In the wake of INEC’s disclosure, Nigerians trooped to the office of the Independent National Electoral Commission (INEC) in the Federal Capital Territory, Abuja, to verify the list of presidential candidates and their credentials in line with the claims and objections allowed by the Electoral Act.
The electorate defied the scorching sun to go through the list pasted on the gate of INEC office.
The list of the presidential candidates include Angela Johnson (Alliance for United Nigeria); Adetokunbo Olufela Durotoye (Alliance for New Nigeria); Habib Mohammed Gajo (Young Democratic Party); Isah Dansarki (Mass Movement of Nigeria); Atiku Abubakar (Peoples Democratic Party); Muhammadu Buhari (All Progressives Congress) Ahmed Buhari (Sustainable Nation Party); Ademola Babatunde Abidemi (NCMP); Eguzolugo Sunday Chikendu Chukwu (Justice Must Prevail Party); Omoyele Stephen Sowore (African Action Congress); Amb. Abah Lewis Eliagwu (Change Advocacy Party) ; Hamza Al-Mustapha (Peoples Party of Nigeria); Samuel Adesina Ayodele Fagbemi-Byran: (Kowa Party); Donald Duke (Social Democratic Party); Major Gen. John Wilson Terwase Gbor (All Grand Alliance Party); Oshawa Chukwudi John Kennedy (Rebuild Nigeria Party); Nsehe Nseobong (Restoration Party of Nigeria); Yabagi Yusuf Sani (ADP); Mercy Olufunmilayo Adesanya-Davies (Mass Action Joint Alliance); Nwachukwu Chucks Nwabukwu (All Grassroots Alliance).
Others Asukwo Mendie Archibong (Nigeria for Democracy party); Usman Zaki Muhammad (Labour Party); Shittu Muhammed Kabir (Advance Peoples Democratic Party); Frank Ukonga (D.A party); Babatunde Ositelu (Accord party); Ikeagwuonu Obinna Uchechukwu (Action Peoples party); Tope Kolade Fasua (Abundant Nigeria Renewal party); Hajia Rabia Yasai Hassan Cengiz (NAC party); Moses Godia Shipi (All Blending party); Eke Sam Chukwuma (Green Party of Nigeria); Mark Emmanuel Audu (United Patriots); Hamisu Santuraki (Mega Party of Nigeria); Moses Ayibiowu (National Unity party); Nwokeafor Ikechukwu Ndubuisi (ACD); Ibrahim Aliyu Hassan (African Peoples Alliance); Donwubuya John A (Freedom and Justice Party); John Owoniyi Dara (Alliance of Social Democrats); Awosola Williams Olusola (Democratic Peoples Congress); Usman Ibrahim Alhaji (National Rescue Movement); Ojinka Geff Chizee (Coalition for Change); Inuwa Ahmed Sakil (Unity Party of Nigeria); Yusuf Mamman Dan-Tale (Allied Peoples Movement); Asiwaju Mashood Shittu (Alliance National Party); Kriz David (Libration Movement).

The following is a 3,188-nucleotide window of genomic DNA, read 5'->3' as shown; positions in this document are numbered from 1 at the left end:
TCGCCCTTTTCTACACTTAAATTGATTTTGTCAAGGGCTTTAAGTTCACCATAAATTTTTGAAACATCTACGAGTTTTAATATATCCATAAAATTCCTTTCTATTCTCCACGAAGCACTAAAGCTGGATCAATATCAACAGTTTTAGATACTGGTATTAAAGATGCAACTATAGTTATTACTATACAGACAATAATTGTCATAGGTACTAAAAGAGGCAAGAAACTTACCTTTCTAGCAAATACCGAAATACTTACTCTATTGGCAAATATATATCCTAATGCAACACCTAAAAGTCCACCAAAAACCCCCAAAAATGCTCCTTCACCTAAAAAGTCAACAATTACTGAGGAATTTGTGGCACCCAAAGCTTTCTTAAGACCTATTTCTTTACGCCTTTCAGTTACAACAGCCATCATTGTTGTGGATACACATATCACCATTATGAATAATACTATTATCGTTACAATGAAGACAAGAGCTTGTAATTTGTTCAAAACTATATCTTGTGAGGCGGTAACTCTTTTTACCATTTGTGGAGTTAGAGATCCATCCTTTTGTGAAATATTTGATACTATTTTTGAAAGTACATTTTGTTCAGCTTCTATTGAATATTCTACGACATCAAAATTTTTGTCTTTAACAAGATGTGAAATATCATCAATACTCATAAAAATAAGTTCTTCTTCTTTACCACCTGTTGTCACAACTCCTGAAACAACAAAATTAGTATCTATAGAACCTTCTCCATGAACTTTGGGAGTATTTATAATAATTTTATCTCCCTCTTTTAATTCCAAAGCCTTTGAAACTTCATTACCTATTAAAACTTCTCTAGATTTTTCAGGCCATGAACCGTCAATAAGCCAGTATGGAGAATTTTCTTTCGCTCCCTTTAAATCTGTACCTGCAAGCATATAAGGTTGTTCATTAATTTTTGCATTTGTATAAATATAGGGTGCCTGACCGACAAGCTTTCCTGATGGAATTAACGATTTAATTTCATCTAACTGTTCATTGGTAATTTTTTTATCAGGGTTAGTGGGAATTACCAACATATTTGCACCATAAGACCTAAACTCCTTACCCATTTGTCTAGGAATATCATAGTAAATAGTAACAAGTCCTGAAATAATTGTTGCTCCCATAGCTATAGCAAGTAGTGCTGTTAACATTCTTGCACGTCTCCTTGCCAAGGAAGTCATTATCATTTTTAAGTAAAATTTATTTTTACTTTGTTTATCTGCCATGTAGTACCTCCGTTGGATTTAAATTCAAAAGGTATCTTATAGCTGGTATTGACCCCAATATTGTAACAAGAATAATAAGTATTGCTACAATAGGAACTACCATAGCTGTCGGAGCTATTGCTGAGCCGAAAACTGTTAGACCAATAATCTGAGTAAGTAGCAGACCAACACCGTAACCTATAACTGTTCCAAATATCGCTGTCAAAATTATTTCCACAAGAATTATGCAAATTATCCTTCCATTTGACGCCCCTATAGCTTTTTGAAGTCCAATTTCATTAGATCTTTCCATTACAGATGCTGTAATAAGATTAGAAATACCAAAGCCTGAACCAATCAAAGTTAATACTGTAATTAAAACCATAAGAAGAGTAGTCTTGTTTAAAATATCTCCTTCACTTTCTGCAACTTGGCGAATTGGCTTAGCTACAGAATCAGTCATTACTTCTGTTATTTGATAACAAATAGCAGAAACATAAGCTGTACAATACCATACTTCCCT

Others in the race are Dr. Obadiah Mailafia (African Democratic Congress); Chief Nmenwa Godwin (AGAP); Chief Peter Ameh (Progressive Alliance); Isiaka Ishola Balogun (United Democratic Party); Chike Ukaegbu (Advanced Allied Party); Ize-Iyamu David Esosa (BNPP); Prof. Yusuf Ameh Obaje (Advanced Nigerian Democratic Party); Rahman Olusegun Mimiko (Zenith Labour Party); Rev. Christopher Okotie (Fresh Democratic Party); Ikechukwu Modestus Keke (New Nigeria Peoples Party); Dr. Yunusa Tanko (National Conscience Party); Dr. Obiageli Katryn Ezekwesili (Allied Congress Party of Nigeria); Ilongo John Chuks (Democratic Peoples Party) and Kingsley Bosah Chiedu Moghalu (Young Progressives Party).